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Bottom of the pay league

ITALY. Sunday is World Teachers' Day, but the event is one of protest rather than celebration. The TES reports from around the globe on staff depressed by the decline in their status and pay.

In the courtyard outside the Scuola Elementare Kennedy in Conegiliano, near Venice, the headteacher is welcoming the second- year children back to school. She explains that the staff are eager to get back to work.

Patrizia Gamba, who teaches at the school, smiles knowingly. The first day back is a good time to take stock. This year, more than most, teachers are in the public eye, with a major reform of the system looming, and large sums earmarked for teacher development.

But teachers have little to shout about. With a take-home pay of around 2 million lire (Pounds 715) a month after 10 years' service, it would be hard to find anyone with a professional qualification who earns less.

It is now virtually impossible to support a family on a teacher's salary, which explains why the bulk of the profession is made up of women whose partners are the main earners.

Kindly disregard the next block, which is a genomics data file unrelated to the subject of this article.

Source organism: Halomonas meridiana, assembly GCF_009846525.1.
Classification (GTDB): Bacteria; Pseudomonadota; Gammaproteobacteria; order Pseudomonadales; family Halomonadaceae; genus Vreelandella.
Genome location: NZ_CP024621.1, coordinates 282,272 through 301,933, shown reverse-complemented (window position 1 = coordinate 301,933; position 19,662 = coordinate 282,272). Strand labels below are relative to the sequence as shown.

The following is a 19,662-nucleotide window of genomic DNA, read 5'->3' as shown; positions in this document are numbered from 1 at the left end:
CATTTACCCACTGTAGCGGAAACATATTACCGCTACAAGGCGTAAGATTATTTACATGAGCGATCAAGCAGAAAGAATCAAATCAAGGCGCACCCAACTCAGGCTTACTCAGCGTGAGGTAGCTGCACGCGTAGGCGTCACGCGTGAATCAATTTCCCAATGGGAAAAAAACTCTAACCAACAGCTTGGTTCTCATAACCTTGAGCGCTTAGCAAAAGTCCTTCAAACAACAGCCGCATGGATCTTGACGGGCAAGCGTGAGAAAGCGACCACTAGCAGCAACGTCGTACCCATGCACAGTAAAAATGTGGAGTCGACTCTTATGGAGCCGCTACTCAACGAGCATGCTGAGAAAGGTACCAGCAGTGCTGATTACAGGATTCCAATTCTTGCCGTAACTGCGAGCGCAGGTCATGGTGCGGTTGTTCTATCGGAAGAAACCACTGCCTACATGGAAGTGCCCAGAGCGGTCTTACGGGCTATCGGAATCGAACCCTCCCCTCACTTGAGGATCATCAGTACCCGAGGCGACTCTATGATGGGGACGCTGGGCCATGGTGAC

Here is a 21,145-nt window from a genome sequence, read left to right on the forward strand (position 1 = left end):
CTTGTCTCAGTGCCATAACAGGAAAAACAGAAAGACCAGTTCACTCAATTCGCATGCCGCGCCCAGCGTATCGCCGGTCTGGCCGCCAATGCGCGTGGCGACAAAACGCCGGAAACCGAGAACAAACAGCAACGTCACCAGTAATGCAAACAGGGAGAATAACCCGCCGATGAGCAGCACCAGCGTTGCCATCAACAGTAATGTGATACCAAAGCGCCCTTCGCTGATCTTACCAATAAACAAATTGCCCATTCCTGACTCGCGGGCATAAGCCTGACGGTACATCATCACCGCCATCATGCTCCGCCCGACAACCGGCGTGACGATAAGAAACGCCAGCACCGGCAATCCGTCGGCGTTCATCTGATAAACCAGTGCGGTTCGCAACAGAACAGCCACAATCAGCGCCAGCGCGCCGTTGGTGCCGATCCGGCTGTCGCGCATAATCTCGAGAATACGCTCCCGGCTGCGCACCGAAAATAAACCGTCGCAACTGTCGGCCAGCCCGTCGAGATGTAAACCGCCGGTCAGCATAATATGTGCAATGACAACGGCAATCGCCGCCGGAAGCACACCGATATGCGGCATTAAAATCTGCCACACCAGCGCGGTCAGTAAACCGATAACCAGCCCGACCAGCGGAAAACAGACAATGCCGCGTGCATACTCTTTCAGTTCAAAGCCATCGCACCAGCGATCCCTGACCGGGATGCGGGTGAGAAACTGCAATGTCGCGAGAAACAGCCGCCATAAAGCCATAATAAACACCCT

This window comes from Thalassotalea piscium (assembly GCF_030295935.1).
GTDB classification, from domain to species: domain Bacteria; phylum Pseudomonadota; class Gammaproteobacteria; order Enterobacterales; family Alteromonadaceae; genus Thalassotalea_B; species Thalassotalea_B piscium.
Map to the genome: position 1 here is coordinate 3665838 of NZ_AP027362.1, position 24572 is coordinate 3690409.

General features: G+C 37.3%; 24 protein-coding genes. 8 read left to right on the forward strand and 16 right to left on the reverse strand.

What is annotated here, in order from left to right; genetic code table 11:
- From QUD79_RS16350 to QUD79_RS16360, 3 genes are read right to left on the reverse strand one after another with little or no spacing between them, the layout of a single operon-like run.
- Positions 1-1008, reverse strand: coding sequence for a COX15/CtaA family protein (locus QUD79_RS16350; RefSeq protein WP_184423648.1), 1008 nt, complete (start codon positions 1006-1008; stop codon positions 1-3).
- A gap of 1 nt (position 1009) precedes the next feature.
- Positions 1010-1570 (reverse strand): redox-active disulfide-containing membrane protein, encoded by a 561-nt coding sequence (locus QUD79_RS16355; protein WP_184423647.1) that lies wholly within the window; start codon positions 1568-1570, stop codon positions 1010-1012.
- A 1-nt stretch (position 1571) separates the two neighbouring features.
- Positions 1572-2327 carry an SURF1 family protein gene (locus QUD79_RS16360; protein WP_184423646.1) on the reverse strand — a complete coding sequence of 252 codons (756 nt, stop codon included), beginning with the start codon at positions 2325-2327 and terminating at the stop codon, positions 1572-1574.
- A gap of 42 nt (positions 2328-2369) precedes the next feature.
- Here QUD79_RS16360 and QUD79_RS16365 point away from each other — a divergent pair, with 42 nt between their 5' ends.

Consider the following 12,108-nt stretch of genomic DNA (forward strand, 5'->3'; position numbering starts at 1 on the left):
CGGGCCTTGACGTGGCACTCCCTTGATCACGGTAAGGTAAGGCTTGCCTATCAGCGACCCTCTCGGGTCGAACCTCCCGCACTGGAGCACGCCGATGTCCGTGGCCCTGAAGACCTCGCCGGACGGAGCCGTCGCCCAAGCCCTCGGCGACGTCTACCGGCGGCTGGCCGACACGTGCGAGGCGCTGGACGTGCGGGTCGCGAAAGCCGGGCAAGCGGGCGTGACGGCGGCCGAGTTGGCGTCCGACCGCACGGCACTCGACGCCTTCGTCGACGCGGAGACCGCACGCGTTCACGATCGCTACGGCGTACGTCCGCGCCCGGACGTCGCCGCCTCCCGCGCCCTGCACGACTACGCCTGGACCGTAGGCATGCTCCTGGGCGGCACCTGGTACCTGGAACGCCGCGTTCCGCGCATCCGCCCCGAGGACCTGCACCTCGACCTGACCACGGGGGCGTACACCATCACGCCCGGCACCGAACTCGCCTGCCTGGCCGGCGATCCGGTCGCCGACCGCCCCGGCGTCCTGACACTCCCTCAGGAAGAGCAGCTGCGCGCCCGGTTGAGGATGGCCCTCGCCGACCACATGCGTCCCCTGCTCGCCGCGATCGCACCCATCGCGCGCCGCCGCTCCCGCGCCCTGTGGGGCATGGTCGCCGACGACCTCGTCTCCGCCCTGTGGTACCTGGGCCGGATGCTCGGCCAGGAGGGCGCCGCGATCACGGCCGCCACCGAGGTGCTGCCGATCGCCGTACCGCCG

Italian teachers are at the bottom of the European salary league, along with colleagues from Turkey and Greece, where the cost of living is lower.

With the erosion of spending power, status is at an all-time low. But there are causes of satisfaction. Patrizia, who has been teaching for 19 years, when she passed a concorso ( a competitive exam which is the only way into a public-sector job) is enthusiastic about the new modular organisation of primary schools which has replaced the previous one-class one-teacher model.

"With team teaching we have become more specialised," she explained. "I now teach maths, science and music."

Teacher-pupil relations are good in both secondary and primary schools, due, at least in part, to an overall teacher-pupil ratio of 1:10 (the best in Europe). But Patrizia has reservations about schools competing against each other to attract pupils. "I'm not against the idea of competition," she says, "but we must wait and see what form it might take."

She thinks it is harder to be a new teacher now than 20 years ago: "Children increasingly want to be the centre of attention. And parents are more demanding, too, although this can be positive. But too much still depends on teacher goodwill, which is unpaid." People outside the profession might be envious of the eight-week summer holiday, she added, but didn't seem to realise teachers needed the first month "just to pick up the pieces" of their lives.

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